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Wednesday Family Worship Service 7:30pm
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How Far Into The Garden?
by Bro. Clifford Hurst
1101 North Union Road
Dayton, Ohio 45417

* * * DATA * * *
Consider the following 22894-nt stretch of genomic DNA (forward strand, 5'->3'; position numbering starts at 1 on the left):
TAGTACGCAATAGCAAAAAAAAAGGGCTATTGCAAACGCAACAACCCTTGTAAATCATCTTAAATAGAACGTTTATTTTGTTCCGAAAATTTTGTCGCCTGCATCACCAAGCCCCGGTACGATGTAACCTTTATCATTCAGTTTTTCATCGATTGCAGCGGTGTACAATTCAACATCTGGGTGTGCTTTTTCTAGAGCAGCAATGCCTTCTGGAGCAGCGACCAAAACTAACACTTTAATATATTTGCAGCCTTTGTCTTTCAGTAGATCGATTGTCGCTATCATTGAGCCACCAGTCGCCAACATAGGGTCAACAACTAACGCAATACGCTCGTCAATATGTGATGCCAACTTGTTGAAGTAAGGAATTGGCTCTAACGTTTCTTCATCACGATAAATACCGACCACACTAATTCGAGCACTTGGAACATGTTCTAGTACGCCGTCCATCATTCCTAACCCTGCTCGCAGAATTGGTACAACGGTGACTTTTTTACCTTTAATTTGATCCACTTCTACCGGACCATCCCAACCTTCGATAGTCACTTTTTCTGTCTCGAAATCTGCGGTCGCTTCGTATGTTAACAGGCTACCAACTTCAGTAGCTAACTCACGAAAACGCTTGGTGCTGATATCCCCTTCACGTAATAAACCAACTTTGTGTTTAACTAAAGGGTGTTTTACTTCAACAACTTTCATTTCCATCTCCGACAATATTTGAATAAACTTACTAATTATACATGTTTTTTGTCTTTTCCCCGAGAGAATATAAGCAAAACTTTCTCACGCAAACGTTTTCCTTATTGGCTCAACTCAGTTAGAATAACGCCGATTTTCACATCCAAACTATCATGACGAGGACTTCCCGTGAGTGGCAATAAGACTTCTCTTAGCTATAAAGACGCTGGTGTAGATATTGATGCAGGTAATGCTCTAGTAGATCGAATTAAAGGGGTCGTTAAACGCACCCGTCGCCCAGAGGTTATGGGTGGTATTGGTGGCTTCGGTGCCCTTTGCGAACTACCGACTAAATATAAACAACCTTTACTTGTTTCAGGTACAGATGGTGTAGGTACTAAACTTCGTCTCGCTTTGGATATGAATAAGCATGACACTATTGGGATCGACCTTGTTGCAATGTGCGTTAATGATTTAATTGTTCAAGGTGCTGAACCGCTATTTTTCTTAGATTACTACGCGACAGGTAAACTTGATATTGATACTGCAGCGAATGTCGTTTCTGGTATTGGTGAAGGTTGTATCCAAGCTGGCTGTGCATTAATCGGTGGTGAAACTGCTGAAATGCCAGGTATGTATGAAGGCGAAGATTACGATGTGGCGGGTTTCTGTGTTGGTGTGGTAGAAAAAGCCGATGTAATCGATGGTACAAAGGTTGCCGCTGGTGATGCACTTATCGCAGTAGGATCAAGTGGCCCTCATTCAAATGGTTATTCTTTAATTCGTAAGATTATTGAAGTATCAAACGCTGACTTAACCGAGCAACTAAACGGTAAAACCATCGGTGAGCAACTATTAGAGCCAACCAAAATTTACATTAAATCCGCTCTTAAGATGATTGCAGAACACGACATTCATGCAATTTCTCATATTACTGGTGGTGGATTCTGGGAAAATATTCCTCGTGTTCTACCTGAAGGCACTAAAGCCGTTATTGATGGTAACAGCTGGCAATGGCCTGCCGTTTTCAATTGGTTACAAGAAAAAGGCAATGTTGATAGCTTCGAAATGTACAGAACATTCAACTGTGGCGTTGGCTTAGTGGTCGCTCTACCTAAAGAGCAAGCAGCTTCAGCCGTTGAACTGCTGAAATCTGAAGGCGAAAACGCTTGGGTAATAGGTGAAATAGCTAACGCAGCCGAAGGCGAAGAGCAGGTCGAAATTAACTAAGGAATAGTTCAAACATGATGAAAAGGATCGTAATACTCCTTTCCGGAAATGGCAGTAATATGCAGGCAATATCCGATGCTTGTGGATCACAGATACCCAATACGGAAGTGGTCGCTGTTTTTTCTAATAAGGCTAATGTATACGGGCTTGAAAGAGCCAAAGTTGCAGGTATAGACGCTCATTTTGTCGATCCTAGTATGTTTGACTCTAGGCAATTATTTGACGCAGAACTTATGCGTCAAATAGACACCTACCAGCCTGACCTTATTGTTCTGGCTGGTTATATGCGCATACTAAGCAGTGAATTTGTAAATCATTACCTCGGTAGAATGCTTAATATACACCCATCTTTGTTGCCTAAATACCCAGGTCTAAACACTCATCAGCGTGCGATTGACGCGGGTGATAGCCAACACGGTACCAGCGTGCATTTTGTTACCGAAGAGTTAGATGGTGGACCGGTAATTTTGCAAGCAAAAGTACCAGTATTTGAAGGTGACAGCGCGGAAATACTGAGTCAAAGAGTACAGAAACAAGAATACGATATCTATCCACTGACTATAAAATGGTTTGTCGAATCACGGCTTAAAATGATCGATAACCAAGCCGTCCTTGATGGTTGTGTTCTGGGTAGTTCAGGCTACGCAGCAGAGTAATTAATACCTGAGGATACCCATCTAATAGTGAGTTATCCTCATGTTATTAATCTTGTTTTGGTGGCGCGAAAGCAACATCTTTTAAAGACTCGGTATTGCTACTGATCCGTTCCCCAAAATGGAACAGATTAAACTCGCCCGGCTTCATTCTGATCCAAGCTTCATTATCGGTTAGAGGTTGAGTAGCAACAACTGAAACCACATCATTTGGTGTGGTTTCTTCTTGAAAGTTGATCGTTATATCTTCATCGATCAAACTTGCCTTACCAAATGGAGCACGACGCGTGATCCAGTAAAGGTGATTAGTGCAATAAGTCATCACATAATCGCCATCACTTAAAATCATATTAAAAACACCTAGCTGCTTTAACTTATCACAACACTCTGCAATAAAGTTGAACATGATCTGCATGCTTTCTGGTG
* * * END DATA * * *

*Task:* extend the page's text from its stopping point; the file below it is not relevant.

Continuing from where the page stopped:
The Saint Foka was the Russian ship in the early 1900's that delivered one batch of arctic explorers seeking to travel to the North Pole, and later, serendipitously, rescued another, the only two marooned survivors of a different, failed arctic exploration expedition. One of those two, a navigator, Albanov, kept a thorough diary from which I learned the following: The Saint Foka had found it almost impossible to escape the ice pack because she had run out of coal. Although Albanov and his companion had been rescued, they and the whole crew were in dire danger of yet not surviving. Trying to take advantage of any open lead in the ice and break through to navigable waters, the crew began to dismantle parts of the ship to feed the engine. They burned the planks of the steerage decks and the forecastles. They even burned the blubbery bodies of walruses they had shot for food. Then, they sawed up the mast and jibs for fuel. Next consumed were the coils of rope, extra sails, and the very mattresses they slept on. Soon, they were tearing apart the cabins and ripping out the ship's supporting beams to feed the engine. My mind could not help but think of America's current condition: The beams that supported the ship against the crushing ice and badgering waves were gone. The cabins that sheltered the men from freezing winds were gone. No one from the outside set the ship on fire. From all outward appearances the ship did not appear to be burning. But, being burned it was. We are out of coal. We are sacrificing every principle and resource to try to keep things going. Our very debt has consumed our supporting beams and cabin planking. At first glance, America appears to be the powerful ship she has always been. But, inwardly, she has become a hollowed hull. The stores of economic and moral fuel are gone. The beams are burned. The supports are consumed. The partitioning walls have been removed and incinerated, and there is nothing to keep out the evil. America's crew did it to their own ship. None can fault the Saint Foka's crew's seeking to survive. She had no options. We willfully watched the spiritual, economic, and moral stores run out. We did nothing to replenish. We took trips we needed not take. Ours was not an arctic exploration but a pleasure cruise. We burned in the fires of hedonism and lofty, self-righteous ideas of "equality" every beam of godly principles; we removed every moral boundary that partitioned us from invading evil forces. We might have begun on a pleasure cruise, but we are headed into worse than a crushing ice pack to a darkness deeper than any arctic winter's twenty-four hour nights. We've nothing left to burn. Fortunately the Saint Foka escaped the ice just before destruction, and the survivors were saved by another ship. In the past, we have been the rescue ship of the world. We have no ship to rescue us. We cannot rescue ourselves. We are out of fuel. Wait! There is another ship. We used to sing of it in a now antiquated hymn. "The Gospel Ship." It is truly our only hope.